THE DEBATE: How much better can Lewis Hamilton get?
Lewis Hamilton won his 2019 title at a canter, taking 10 wins en route to his sixth championship, and his third in a row. But how much more is there to come from this driver that many are hailing as F1’s G.O.A.T. (Greatest of All Time)? Legendary F1 journalist David Tremayne, F1 Digital Presenter Will Buxton and F1 Staff Writer Greg Stuart pull out their soapboxes and argue the toss…
David Tremayne: "Lewis will continue to break records for a long time to come"
Just because Lewis Hamilton admits 2019 was the toughest of his six World Championships doesn’t mean we should be duped into thinking he’s maxed out. To me, it means he can still fight as hard as ever.
I see him not just exceeding Michael Schumacher’s record of 91 Grand Prix victories, but equalling – perhaps even beating – his seven world championships if he continues, say, to the end of 2022.
This year Ferrari and Red Bull have been stronger than ever in the turbo-hybrid formula. And there were certainly times when Mercedes no longer had the best car, which makes some of his victories all the more meritorious.
One of his greatest strengths is that he has never been more consistent
We can take F1 drivers’ speed and talent as read, what really matters is how you deploy them. As Lewis says, “it’s a real rollercoaster and each time you’ve got to arrive with positive energy, with the right fitness, the right mental attitude.”
One of his greatest strengths, general lack of mistakes aside, is that he has never been more consistent. His qualifying might not have been so epic this year, but his race performances have been incredibly strong and incident-free. Perhaps it’s that consistency that misleads some into believing there is no more to come. There is. Rather than no longer being able to reach peaks, he has succeeded in filling the gaps between those peaks. That’s true excellence. He is at his best now both as a driver and a person, and it shows. He remains committed. Fast. Still hungry.
As an athlete he says he feels as fresh as ever, and his inner circle confirm that. He still wants it. And that’s what makes him different. He knows how good he is, yet is humble enough to believe that he can be better still. That continuous quest for self-improvement, to master more, has marked him out right from the start.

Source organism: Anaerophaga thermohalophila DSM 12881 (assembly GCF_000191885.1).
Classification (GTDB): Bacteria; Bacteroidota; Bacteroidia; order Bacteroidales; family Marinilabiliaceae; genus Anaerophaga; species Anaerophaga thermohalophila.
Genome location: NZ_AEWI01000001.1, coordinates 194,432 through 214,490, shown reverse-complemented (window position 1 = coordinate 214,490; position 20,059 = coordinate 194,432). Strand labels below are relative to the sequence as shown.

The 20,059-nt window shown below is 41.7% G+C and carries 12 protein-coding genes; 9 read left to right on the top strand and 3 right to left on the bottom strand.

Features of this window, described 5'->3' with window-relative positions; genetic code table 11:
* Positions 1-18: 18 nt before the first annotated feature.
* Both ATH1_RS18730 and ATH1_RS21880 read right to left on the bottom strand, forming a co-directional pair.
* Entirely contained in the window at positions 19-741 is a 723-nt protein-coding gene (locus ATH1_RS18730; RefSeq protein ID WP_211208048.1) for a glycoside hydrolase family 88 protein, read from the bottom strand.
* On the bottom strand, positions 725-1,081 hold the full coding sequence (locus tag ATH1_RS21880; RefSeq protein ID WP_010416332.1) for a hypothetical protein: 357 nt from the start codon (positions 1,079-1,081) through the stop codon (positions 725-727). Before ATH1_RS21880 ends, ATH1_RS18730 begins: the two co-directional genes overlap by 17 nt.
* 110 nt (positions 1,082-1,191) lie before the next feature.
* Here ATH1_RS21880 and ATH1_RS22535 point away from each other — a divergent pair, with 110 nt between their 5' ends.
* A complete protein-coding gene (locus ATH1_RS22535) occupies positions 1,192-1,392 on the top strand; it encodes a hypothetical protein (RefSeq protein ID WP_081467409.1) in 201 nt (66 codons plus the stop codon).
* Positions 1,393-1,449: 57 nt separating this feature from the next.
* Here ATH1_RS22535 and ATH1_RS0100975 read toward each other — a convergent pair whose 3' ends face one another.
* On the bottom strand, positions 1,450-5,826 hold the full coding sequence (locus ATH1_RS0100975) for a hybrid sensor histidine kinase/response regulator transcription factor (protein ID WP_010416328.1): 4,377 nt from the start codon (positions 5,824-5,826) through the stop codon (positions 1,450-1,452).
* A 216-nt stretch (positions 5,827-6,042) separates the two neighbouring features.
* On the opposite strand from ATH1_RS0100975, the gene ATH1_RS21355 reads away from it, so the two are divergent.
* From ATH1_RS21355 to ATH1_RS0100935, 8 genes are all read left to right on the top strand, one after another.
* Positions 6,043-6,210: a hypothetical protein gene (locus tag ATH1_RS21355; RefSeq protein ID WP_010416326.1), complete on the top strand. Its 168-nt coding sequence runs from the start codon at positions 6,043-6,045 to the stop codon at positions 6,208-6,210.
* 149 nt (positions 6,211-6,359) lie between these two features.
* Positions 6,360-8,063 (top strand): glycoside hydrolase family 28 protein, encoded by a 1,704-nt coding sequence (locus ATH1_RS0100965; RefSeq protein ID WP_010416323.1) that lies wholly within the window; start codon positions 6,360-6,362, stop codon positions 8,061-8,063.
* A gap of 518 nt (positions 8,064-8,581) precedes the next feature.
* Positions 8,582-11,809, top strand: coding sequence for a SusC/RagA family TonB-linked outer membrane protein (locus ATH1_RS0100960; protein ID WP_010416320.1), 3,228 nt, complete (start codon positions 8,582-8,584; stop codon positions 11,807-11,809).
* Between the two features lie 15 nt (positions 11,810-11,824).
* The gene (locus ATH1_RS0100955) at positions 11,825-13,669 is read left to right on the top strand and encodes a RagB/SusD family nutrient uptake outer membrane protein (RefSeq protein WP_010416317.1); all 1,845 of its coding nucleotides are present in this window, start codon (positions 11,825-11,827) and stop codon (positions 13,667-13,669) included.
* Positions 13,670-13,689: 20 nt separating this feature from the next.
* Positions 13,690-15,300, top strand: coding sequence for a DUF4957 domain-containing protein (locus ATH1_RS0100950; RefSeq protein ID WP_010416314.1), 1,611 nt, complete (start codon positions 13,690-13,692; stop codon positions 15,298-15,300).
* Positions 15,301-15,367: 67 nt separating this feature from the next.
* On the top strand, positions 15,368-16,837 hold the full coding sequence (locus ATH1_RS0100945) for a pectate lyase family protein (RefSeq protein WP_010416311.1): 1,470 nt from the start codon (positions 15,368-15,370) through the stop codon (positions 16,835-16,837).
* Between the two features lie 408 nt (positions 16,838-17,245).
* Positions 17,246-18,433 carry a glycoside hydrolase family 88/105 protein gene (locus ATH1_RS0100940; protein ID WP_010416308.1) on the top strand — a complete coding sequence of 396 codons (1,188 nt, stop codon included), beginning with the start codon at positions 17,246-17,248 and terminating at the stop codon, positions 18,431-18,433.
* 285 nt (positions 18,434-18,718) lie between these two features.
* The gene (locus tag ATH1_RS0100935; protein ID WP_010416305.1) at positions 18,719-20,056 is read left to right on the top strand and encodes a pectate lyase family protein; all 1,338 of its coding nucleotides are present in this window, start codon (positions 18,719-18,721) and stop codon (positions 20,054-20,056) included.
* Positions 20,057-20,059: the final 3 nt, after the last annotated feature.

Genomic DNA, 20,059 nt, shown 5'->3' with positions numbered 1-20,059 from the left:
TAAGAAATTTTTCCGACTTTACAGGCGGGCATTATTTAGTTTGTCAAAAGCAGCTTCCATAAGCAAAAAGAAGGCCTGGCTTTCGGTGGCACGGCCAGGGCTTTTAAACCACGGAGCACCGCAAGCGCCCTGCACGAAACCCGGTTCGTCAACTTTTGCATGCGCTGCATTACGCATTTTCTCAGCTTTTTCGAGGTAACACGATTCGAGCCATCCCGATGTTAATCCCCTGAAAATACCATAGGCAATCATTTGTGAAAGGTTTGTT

He’s inspired by Maya Angelou’s poem, Still I Rise.
And he will continue to.
Greg Stuart: "Hamilton’s on top – and history has shown there’s only one place to go from there..."
If Lewis Hamilton’s 2019 title demonstrated anything, it’s that he’s galvanised himself into arguably the most complete Formula 1 driver ever. Championship won, Hamilton lamented the fact that he hadn’t managed to produce a searing pole lap this year to match his effort from Singapore 2018 – very much a Lap of the Gods, one that left onlookers slack-jawed and spine-tingled.
But what’s come in place of those lightning single-lap efforts is a race-day Lewis Hamilton of frightening capacity, ability and competence – in the best sense of that word – even if, over team radio, he sometimes sounds as though he’s moments away from throwing in the towel and capitulating when being asked to perform his particular brand of Sunday miracle.
Yes, he’s welcomed the challenge from the likes of Leclerc and Verstappen. But that challenge will come with greater and greater force
I think that Hamilton’s arsenal is complete – or as damn-near complete as it’s likely to get. Thirteen seasons into his career, his is a sublime talent, one that’s so good he can have an off day and still produce performances that leave rivals reeling.
And yet, Hamilton should be worried. Yes, he’s cheered on and welcomed the challenge from the likes of Leclerc and Verstappen. But that challenge will come with greater and greater force. Leclerc, of course, needed time to get his feet under the table at Ferrari. But while doing that this year, he took two wins and seven poles, the most of any driver in 2019 – and both he and Ferrari should, should come back even stronger next year.